Keeping your camera dry while filming severe weather.

Anonymous (not verified)

As a person who enjoys filming outdoors, especially during severe weather events, and having seen lots of videos on YouTube about severe storms including derechos, downbursts, and even a few tornadoes,I have developed and invented a way that everyone should use to keep all that rain out of their camera while filming, so you don't have to retreat so far back when the rain starts pouring down.

Usually, blankets, bed sheets, and sometimes even towels, come in those zippered transparent plastic bags, especially at the store. If you have recently bought any of those items that came in one of those plastic bags, instead of tossing the bag, you can use it to keep your camera dry in the rain.

All you need to do is put your camera inside the plastic bag, zip the bag closed, and you will be great to go film the next severe weather event, as long as of course you don't stand close to or downwind ofany big trees lest you get hit by falling tree branches! And neither should you be on any hills lest you get struck by lightning.

I do however need to say this, if there is a tornado warning, you should be indoors, preferrably in the basement, as especially the middle of the country far from any large bodies of water does tend to have a lot of very destructive and violent (F-3 and stronger) tornadoes.

H. Wolfgang Porter's picture
Last seen: 2 years 2 weeks ago
Joined: 12/11/2008 - 7:54pm
Plus Member Moderator


Those are handy suggestions. A dedicated camera cover or water-resistant/proof housing would be better as they are designed specifically for camera work. However, those impromptu bags can be a quick fuse lifesaver. Main things to look out for are; leaks since those bags generally aren't designed to be waterproof, ventilation because cameras (particularly CMOS based) get hot, and whether the bag interferes with the operation of the rig. It's great the cam's dry, but you can't work the controls w/o opening the blasted thing....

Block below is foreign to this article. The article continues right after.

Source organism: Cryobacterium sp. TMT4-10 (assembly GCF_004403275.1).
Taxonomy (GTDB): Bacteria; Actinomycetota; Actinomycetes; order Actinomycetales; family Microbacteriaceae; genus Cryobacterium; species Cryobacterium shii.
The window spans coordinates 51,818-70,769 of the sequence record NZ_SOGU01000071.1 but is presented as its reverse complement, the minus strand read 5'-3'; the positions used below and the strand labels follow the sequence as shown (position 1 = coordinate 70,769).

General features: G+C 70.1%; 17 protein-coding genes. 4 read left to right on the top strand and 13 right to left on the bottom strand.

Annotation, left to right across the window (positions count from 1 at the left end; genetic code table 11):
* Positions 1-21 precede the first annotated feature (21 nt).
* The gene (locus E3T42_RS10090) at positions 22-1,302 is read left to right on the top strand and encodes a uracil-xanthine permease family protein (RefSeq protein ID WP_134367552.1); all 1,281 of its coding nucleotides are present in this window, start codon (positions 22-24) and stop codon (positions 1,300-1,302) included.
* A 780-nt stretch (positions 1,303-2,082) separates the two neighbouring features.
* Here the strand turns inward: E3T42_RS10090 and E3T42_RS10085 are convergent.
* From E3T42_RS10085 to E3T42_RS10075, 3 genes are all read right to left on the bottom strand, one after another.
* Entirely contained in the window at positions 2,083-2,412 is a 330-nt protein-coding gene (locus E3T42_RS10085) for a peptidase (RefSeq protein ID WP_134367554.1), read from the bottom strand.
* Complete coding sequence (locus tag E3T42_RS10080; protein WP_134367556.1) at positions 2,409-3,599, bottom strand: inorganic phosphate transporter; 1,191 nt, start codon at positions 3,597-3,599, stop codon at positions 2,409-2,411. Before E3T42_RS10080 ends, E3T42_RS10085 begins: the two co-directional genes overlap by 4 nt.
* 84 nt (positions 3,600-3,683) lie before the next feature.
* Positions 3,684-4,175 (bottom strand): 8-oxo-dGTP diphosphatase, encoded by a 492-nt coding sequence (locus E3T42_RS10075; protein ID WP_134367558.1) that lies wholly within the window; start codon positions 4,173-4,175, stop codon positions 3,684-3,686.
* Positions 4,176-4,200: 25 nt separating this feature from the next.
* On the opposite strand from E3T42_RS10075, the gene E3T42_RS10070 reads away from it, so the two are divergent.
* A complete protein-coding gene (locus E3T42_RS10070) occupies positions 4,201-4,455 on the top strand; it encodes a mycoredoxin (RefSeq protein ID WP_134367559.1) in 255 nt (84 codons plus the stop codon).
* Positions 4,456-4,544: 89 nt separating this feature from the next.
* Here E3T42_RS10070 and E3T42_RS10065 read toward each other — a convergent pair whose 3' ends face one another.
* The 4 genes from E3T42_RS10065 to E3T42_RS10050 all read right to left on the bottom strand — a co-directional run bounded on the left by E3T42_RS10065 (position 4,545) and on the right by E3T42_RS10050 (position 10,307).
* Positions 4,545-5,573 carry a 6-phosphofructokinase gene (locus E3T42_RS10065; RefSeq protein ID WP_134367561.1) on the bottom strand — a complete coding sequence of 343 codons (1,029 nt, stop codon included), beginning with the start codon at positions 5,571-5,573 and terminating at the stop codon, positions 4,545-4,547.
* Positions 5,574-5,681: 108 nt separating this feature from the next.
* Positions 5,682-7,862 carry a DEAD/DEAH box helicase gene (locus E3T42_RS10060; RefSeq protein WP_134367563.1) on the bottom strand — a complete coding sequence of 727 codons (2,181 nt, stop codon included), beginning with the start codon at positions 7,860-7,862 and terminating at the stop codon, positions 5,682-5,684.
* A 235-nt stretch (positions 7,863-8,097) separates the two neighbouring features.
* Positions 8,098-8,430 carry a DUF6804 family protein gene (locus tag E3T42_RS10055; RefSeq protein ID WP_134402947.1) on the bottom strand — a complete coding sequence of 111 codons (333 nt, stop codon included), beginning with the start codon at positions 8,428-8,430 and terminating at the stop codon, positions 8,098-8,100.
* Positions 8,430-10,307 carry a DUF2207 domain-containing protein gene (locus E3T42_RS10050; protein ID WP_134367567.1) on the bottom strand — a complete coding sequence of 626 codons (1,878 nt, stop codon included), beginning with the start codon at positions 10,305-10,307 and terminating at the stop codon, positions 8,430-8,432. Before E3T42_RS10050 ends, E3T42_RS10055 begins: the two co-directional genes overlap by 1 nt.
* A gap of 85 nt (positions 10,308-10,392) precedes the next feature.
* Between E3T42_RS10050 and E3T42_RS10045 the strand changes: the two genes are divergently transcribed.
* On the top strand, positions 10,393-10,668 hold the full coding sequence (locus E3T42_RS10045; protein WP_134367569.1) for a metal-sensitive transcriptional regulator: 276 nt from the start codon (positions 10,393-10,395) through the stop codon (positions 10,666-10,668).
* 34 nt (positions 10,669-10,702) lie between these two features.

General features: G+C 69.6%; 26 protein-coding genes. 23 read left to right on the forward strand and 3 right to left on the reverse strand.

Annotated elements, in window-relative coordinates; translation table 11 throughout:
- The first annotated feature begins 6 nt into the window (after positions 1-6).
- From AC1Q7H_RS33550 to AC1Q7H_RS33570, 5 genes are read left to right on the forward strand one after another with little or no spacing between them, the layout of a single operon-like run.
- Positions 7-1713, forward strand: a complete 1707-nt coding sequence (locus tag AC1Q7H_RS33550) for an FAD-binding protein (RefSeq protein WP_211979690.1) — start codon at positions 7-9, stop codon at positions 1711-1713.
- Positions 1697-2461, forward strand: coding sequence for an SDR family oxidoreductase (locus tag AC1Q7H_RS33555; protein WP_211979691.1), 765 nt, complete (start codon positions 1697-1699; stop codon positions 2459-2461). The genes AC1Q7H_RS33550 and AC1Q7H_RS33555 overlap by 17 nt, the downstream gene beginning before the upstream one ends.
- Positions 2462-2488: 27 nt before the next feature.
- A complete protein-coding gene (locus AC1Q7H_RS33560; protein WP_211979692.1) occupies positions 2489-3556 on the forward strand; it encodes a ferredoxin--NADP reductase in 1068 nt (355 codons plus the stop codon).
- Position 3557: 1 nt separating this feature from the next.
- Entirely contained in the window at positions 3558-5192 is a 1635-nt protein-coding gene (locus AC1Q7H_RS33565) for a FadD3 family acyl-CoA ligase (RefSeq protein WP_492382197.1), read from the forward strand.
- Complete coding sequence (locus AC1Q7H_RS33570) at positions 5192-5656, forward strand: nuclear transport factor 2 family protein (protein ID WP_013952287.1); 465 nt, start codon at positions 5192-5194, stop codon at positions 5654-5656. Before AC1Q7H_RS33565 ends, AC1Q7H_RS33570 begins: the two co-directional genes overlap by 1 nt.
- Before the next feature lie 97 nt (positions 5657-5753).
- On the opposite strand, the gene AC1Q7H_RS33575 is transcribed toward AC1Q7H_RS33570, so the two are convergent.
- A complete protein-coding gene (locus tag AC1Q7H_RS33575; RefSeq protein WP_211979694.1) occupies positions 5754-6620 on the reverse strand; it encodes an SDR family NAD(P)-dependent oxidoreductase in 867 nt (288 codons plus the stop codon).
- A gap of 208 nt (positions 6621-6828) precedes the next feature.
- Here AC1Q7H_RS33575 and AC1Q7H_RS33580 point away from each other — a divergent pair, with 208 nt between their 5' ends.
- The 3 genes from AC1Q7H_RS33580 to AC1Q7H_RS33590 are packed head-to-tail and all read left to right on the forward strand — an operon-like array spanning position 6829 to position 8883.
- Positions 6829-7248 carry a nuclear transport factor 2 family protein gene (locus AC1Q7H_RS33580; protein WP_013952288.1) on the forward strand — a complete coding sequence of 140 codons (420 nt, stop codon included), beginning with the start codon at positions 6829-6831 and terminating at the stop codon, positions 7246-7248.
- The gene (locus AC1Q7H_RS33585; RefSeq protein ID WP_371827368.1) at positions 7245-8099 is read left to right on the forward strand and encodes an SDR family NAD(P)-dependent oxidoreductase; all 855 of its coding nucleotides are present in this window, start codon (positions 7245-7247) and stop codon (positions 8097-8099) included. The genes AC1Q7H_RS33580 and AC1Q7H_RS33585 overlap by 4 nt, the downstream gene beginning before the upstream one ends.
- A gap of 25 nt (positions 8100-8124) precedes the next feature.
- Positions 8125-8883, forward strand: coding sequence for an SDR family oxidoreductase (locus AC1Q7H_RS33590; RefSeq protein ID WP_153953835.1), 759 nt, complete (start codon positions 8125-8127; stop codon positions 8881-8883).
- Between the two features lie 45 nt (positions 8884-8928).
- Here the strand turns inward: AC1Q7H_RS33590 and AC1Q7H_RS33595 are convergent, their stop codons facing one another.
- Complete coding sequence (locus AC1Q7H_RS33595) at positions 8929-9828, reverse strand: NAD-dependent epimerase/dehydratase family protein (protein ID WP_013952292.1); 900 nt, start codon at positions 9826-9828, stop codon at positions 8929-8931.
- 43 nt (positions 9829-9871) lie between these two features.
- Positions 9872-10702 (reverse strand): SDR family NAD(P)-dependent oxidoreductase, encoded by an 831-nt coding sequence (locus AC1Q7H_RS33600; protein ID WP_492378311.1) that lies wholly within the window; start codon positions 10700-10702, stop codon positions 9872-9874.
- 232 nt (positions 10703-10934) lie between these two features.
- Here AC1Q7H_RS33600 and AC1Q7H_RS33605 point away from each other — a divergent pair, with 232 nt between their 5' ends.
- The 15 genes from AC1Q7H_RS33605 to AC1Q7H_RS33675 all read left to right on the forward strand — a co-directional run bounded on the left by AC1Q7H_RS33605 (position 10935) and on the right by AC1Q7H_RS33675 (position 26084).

Oh and in the case of a Tornado, unless it's your gig to film them it's best to leave it to the pro's.

H.Wolfgang Porter, Composite Media Producer Dreaded Enterprises Unlimited, Inc.

grinner's picture
Last seen: 8 months 3 weeks ago
Joined: 12/29/2007 - 2:56am

Back when I was filming, I did nothing... I dared mother nature to diss the scoopic aor aries. They were mechanical, not electronic so I pressed the bar as many can imagine. Today I shoot video. I don't like replacing cameras unless I was going "wooohoo!" while trashing them. Standing in the rain doesn't give me that rush so I just bag the camera and call it done.

birdcat's picture
Last seen: 5 years 7 months ago
Joined: 10/21/2005 - 10:09am

I have taped in bad weather - often from the safety of my garage (we face west - where the storms often come from here in Florida).

When I was shooting stills, I would take my SLR, put it in a heavy duty plastic bag, screw a UV filter onto the lens plus an eye cup onto the viewfinder from the outside and use it like that, with my hand inside the bag for focus and shutter.

For video, for rain, they sell stuff like this:

If you need more than that - look at underwater housings - which are VERY expensive, but sometimes they have less expensive models, rated to something like three to six feet that can be affordable (unless you intend to bring it down deep, in which case, go for the Ikelite).

Bruce Paul 7Squared Productions

grinner's picture
Last seen: 8 months 3 weeks ago
Joined: 12/29/2007 - 2:56am

actually, Mike, a large sadwich bag will protect a camera under water. I've been as low as 80 feet. Nothin but a sammich bag. Nutty? Only if it doesn't work.

D0n's picture
Last seen: 3 years 10 months ago
Joined: 11/09/2007 - 5:28pm

Also Pentax makes nice weather sealed video capable d-slr and lenses... check out the k5, between it's low light abilities (dxo mark rates the sensor very highly, even better than some full frame d-slrs) and weather sealing, it is the perfect bad weather/outdoor camera.

artsmith's picture
Last seen: 3 weeks 9 hours ago
Joined: 03/02/2011 - 9:06pm

Away back in time, when my camera of choice, was a Leica M3, My mother sewed me up two or three small oil skin bags, a little smaller than present-day 'toilet-bags' in which to carry my camera and lenses. Each bag was closed by a draw-cord. I was immersed several times in swollen mountain streams and went many times above the snowline, and the camera, bought in 1959, still works as well, today, as ever it did.


 If you can contrive to make a fully sealed enclosure, being able to manipulate most of the camera/camcorder controls, is able to be assured, by using a thick and durable rubber glove, turned inside out, on both sides of the enclosure, and sealing off, around the 'wrist' area, with a substantial gasket, preferably with a silicone, or o-ring seal.


Ian Smith

 Dunedin, New Zealand.